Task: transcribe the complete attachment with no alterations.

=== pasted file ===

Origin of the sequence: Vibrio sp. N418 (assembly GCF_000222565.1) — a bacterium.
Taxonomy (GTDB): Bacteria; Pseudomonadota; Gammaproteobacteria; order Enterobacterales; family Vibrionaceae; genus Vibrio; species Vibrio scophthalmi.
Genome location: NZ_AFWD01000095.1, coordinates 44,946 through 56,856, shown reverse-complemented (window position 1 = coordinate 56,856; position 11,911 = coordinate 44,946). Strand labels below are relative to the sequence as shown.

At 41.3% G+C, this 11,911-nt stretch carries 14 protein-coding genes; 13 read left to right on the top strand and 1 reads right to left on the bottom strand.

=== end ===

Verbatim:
Origin of the sequence: Vibrio sp. N418 (assembly GCF_000222565.1) — a bacterium.
Taxonomy (GTDB): Bacteria; Pseudomonadota; Gammaproteobacteria; order Enterobacterales; family Vibrionaceae; genus Vibrio; species Vibrio scophthalmi.
Genome location: NZ_AFWD01000095.1, coordinates 44,946 through 56,856, shown reverse-complemented (window position 1 = coordinate 56,856; position 11,911 = coordinate 44,946). Strand labels below are relative to the sequence as shown.

At 41.3% G+C, this 11,911-nt stretch carries 14 protein-coding genes; 13 read left to right on the top strand and 1 reads right to left on the bottom strand.